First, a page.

Read about Atlanta’s anti-blight efforts and how they struggle with absentee landlords and shell companies that consider such penalties the cost of doing business.
If a property is considered to be blighted after going through the inspection process, its millage rate will increase by seven, Conner said.
The city’s current property tax millage rate is 8.5 mills, so if your property is deemed blighted, that rate jumps to 59.5 mills and will be used in figuring your property taxes the next time you pay them.
Cobb County and the cities of Kennesaw and Austell have also OKed such ordinances that septuple the millage rates of blighted properties.
Conner said applying the tax would be a last resort and that the city will try hard to get in touch with owners.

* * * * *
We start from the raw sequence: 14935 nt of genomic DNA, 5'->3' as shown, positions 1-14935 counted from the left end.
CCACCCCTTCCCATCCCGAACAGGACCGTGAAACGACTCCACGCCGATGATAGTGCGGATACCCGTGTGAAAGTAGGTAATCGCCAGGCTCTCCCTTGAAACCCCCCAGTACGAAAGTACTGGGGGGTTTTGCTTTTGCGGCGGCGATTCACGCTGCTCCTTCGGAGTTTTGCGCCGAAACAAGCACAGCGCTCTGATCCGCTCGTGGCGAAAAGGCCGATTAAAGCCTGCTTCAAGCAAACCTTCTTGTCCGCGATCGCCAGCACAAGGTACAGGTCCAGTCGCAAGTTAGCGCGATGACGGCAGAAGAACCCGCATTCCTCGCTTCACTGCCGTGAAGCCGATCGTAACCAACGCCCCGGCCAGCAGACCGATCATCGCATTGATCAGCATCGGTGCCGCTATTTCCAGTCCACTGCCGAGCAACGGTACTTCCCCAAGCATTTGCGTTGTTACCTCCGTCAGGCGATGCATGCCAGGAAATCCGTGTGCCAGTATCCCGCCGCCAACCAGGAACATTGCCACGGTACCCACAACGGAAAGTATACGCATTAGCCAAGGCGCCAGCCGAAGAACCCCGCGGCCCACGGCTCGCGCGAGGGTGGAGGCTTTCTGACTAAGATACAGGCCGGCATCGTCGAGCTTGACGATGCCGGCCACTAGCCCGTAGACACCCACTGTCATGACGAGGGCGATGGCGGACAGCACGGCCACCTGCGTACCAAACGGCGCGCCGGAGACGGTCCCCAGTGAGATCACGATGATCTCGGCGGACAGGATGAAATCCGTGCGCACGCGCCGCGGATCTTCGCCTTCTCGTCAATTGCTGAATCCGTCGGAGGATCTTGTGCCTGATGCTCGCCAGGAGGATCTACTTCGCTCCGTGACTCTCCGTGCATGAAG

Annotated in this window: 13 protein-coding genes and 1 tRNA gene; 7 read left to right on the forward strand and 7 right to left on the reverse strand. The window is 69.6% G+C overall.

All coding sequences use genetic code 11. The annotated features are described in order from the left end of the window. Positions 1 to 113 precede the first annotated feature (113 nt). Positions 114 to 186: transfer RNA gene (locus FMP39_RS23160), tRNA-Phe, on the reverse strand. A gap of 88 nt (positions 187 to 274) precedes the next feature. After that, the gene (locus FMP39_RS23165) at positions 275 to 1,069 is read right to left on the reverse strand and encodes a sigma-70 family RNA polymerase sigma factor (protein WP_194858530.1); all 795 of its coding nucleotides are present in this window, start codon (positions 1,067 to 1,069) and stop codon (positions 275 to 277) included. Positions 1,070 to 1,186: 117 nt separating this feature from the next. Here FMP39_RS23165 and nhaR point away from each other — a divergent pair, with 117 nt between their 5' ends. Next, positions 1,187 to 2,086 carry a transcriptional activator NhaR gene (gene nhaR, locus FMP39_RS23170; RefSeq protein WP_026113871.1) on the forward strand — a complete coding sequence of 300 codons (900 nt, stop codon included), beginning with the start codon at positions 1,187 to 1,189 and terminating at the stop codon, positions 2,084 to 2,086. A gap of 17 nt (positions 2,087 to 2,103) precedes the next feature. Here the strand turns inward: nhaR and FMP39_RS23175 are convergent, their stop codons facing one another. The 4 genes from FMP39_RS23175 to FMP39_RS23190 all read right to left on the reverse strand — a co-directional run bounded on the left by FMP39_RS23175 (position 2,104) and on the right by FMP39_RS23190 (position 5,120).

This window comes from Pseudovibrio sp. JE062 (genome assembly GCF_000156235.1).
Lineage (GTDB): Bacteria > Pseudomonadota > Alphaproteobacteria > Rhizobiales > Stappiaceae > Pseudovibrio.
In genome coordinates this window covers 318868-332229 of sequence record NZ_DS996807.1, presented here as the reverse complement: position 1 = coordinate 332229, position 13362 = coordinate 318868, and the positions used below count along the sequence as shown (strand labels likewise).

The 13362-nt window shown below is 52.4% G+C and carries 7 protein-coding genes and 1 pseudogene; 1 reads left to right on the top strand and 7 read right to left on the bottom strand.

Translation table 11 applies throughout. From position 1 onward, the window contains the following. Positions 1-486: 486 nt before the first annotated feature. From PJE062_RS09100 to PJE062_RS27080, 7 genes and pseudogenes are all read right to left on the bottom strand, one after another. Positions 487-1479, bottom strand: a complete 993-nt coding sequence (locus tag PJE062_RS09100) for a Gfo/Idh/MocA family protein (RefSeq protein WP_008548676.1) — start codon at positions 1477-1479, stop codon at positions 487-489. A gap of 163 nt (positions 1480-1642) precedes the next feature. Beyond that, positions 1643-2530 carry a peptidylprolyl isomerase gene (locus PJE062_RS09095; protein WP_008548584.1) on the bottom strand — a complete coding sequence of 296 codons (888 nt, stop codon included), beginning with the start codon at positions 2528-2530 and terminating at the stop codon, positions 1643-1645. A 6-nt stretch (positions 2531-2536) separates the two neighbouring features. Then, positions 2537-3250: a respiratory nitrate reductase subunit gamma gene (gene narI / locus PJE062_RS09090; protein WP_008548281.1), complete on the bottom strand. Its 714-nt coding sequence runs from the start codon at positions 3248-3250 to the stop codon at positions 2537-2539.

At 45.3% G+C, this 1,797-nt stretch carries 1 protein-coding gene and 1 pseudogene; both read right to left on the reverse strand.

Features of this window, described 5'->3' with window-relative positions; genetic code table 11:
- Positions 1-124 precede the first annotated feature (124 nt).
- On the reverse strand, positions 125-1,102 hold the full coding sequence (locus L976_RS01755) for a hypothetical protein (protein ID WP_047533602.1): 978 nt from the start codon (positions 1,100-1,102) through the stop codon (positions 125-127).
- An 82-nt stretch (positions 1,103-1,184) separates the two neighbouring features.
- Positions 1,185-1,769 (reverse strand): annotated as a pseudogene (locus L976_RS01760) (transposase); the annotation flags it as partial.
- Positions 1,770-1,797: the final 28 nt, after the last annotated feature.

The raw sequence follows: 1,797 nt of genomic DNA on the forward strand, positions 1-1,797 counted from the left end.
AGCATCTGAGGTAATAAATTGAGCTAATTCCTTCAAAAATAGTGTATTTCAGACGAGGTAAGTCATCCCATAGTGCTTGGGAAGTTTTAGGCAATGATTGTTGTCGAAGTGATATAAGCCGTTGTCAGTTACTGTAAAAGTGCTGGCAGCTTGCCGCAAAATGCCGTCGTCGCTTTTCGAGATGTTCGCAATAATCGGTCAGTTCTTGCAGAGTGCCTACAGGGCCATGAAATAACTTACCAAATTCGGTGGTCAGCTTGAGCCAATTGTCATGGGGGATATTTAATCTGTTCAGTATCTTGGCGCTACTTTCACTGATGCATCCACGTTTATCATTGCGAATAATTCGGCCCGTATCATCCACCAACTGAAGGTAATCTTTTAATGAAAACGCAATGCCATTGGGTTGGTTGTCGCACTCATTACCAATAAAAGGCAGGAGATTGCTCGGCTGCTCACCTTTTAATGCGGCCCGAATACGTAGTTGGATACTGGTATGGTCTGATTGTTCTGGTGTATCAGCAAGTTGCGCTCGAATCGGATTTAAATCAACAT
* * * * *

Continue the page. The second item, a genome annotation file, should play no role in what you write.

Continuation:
She said this has been on the city’s to-do list for a while.
For a Powder Springs property to be considered blighted, it must go through a process, including a property inspection and a review by the city’s board of construction appeals.
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But the action can only begin at the request of either five residents or the city manager/a city employee designated by the city manager.
And where will that extra money go?
The ordinance says that it’ll be divided between the city manager and finance director’s budgets for the purpose of community redevelopment — which could be anything from repairing to demolishing unfit structures.
You can read the nitty-gritty of the ordinance below:
In other news...
A woman is suing AutoZoners, LLC for unlawful discrimination based on her race. The woman said she was fired from a South Georgia AutoZone unlawfully. The woman, who is African American, said a white male customer shouted racist language at her. The district manager told her to ignore the language, she claims. The woman said she asked a different manager about steps for resignation and was fired the next day.